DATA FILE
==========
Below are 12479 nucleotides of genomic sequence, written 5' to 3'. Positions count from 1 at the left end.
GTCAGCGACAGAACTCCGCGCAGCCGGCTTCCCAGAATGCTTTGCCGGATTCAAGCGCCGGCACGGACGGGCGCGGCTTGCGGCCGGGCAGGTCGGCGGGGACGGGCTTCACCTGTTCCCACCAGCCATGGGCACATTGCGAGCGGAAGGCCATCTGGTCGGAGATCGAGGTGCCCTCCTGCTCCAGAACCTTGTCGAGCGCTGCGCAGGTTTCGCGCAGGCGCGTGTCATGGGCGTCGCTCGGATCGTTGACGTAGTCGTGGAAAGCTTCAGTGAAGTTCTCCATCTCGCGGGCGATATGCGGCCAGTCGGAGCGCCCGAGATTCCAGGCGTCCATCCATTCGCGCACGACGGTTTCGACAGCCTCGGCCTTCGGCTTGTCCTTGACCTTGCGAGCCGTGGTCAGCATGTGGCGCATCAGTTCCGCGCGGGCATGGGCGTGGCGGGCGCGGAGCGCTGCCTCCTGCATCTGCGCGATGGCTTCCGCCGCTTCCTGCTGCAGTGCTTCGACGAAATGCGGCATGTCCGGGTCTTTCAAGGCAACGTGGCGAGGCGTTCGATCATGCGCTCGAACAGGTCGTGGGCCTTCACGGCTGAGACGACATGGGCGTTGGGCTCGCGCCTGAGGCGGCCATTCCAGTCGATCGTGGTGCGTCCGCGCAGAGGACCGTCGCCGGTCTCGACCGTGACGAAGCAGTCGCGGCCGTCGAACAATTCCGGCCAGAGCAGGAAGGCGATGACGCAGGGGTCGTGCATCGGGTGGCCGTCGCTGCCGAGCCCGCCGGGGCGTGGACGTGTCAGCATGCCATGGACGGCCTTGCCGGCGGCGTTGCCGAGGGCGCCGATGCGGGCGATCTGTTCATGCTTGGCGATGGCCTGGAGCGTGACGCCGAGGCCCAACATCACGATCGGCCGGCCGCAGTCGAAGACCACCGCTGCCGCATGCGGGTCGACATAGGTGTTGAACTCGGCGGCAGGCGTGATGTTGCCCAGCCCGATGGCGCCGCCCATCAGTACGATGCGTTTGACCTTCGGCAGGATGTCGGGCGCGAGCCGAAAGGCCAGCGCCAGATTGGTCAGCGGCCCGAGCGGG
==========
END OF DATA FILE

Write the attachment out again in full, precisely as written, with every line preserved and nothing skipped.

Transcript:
Below are 12479 nucleotides of genomic sequence, written 5' to 3'. Positions count from 1 at the left end.
GTCAGCGACAGAACTCCGCGCAGCCGGCTTCCCAGAATGCTTTGCCGGATTCAAGCGCCGGCACGGACGGGCGCGGCTTGCGGCCGGGCAGGTCGGCGGGGACGGGCTTCACCTGTTCCCACCAGCCATGGGCACATTGCGAGCGGAAGGCCATCTGGTCGGAGATCGAGGTGCCCTCCTGCTCCAGAACCTTGTCGAGCGCTGCGCAGGTTTCGCGCAGGCGCGTGTCATGGGCGTCGCTCGGATCGTTGACGTAGTCGTGGAAAGCTTCAGTGAAGTTCTCCATCTCGCGGGCGATATGCGGCCAGTCGGAGCGCCCGAGATTCCAGGCGTCCATCCATTCGCGCACGACGGTTTCGACAGCCTCGGCCTTCGGCTTGTCCTTGACCTTGCGAGCCGTGGTCAGCATGTGGCGCATCAGTTCCGCGCGGGCATGGGCGTGGCGGGCGCGGAGCGCTGCCTCCTGCATCTGCGCGATGGCTTCCGCCGCTTCCTGCTGCAGTGCTTCGACGAAATGCGGCATGTCCGGGTCTTTCAAGGCAACGTGGCGAGGCGTTCGATCATGCGCTCGAACAGGTCGTGGGCCTTCACGGCTGAGACGACATGGGCGTTGGGCTCGCGCCTGAGGCGGCCATTCCAGTCGATCGTGGTGCGTCCGCGCAGAGGACCGTCGCCGGTCTCGACCGTGACGAAGCAGTCGCGGCCGTCGAACAATTCCGGCCAGAGCAGGAAGGCGATGACGCAGGGGTCGTGCATCGGGTGGCCGTCGCTGCCGAGCCCGCCGGGGCGTGGACGTGTCAGCATGCCATGGACGGCCTTGCCGGCGGCGTTGCCGAGGGCGCCGATGCGGGCGATCTGTTCATGCTTGGCGATGGCCTGGAGCGTGACGCCGAGGCCCAACATCACGATCGGCCGGCCGCAGTCGAAGACCACCGCTGCCGCATGCGGGTCGACATAGGTGTTGAACTCGGCGGCAGGCGTGATGTTGCCCAGCCCGATGGCGCCGCCCATCAGTACGATGCGTTTGACCTTCGGCAGGATGTCGGGCGCGAGCCGAAAGGCCAGCGCCAGATTGGTCAGCGGCCCGAGCGGG